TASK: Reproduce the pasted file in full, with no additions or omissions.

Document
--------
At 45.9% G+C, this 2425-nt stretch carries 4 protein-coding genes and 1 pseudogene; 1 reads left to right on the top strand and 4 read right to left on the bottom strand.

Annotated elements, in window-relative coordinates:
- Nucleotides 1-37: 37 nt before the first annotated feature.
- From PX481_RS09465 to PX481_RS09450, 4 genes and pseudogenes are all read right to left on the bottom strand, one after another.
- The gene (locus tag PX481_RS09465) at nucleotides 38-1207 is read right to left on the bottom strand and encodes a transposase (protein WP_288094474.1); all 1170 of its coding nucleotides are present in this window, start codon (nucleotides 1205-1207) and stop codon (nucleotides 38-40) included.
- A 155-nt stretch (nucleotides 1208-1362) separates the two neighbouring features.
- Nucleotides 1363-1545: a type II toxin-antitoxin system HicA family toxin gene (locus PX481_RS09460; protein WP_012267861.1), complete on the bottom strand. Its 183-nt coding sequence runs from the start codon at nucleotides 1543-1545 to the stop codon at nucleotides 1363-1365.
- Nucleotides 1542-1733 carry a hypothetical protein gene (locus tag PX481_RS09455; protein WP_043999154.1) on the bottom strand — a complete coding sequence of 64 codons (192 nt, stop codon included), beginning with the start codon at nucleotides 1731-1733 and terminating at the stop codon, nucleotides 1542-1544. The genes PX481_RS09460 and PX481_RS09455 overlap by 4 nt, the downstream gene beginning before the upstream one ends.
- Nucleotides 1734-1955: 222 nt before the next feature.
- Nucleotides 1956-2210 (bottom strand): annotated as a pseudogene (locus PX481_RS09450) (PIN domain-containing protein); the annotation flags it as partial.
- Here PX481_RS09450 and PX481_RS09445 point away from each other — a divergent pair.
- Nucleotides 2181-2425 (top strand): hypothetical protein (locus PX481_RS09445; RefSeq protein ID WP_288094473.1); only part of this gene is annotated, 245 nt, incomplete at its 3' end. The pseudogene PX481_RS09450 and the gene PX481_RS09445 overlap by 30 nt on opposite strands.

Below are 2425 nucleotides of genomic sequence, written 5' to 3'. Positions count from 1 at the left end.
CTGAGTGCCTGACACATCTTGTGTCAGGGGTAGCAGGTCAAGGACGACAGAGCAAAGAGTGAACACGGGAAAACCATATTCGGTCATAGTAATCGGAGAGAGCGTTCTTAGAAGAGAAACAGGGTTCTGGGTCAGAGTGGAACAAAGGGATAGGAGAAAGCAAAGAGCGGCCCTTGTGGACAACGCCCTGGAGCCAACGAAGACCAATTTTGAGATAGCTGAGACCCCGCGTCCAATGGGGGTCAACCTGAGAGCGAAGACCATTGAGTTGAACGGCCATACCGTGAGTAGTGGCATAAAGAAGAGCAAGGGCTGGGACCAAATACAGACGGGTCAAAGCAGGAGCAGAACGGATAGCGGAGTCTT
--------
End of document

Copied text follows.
At 45.9% G+C, this 2425-nt stretch carries 4 protein-coding genes and 1 pseudogene; 1 reads left to right on the top strand and 4 read right to left on the bottom strand.

Annotated elements, in window-relative coordinates:
- Nucleotides 1-37: 37 nt before the first annotated feature.
- From PX481_RS09465 to PX481_RS09450, 4 genes and pseudogenes are all read right to left on the bottom strand, one after another.
- The gene (locus tag PX481_RS09465) at nucleotides 38-1207 is read right to left on the bottom strand and encodes a transposase (protein WP_288094474.1); all 1170 of its coding nucleotides are present in this window, start codon (nucleotides 1205-1207) and stop codon (nucleotides 38-40) included.
- A 155-nt stretch (nucleotides 1208-1362) separates the two neighbouring features.
- Nucleotides 1363-1545: a type II toxin-antitoxin system HicA family toxin gene (locus PX481_RS09460; protein WP_012267861.1), complete on the bottom strand. Its 183-nt coding sequence runs from the start codon at nucleotides 1543-1545 to the stop codon at nucleotides 1363-1365.
- Nucleotides 1542-1733 carry a hypothetical protein gene (locus tag PX481_RS09455; protein WP_043999154.1) on the bottom strand — a complete coding sequence of 64 codons (192 nt, stop codon included), beginning with the start codon at nucleotides 1731-1733 and terminating at the stop codon, nucleotides 1542-1544. The genes PX481_RS09460 and PX481_RS09455 overlap by 4 nt, the downstream gene beginning before the upstream one ends.
- Nucleotides 1734-1955: 222 nt before the next feature.
- Nucleotides 1956-2210 (bottom strand): annotated as a pseudogene (locus PX481_RS09450) (PIN domain-containing protein); the annotation flags it as partial.
- Here PX481_RS09450 and PX481_RS09445 point away from each other — a divergent pair.
- Nucleotides 2181-2425 (top strand): hypothetical protein (locus PX481_RS09445; RefSeq protein ID WP_288094473.1); only part of this gene is annotated, 245 nt, incomplete at its 3' end. The pseudogene PX481_RS09450 and the gene PX481_RS09445 overlap by 30 nt on opposite strands.

Below are 2425 nucleotides of genomic sequence, written 5' to 3'. Positions count from 1 at the left end.
CTGAGTGCCTGACACATCTTGTGTCAGGGGTAGCAGGTCAAGGACGACAGAGCAAAGAGTGAACACGGGAAAACCATATTCGGTCATAGTAATCGGAGAGAGCGTTCTTAGAAGAGAAACAGGGTTCTGGGTCAGAGTGGAACAAAGGGATAGGAGAAAGCAAAGAGCGGCCCTTGTGGACAACGCCCTGGAGCCAACGAAGACCAATTTTGAGATAGCTGAGACCCCGCGTCCAATGGGGGTCAACCTGAGAGCGAAGACCATTGAGTTGAACGGCCATACCGTGAGTAGTGGCATAAAGAAGAGCAAGGGCTGGGACCAAATACAGACGGGTCAAAGCAGGAGCAGAACGGATAGCGGAGTCTT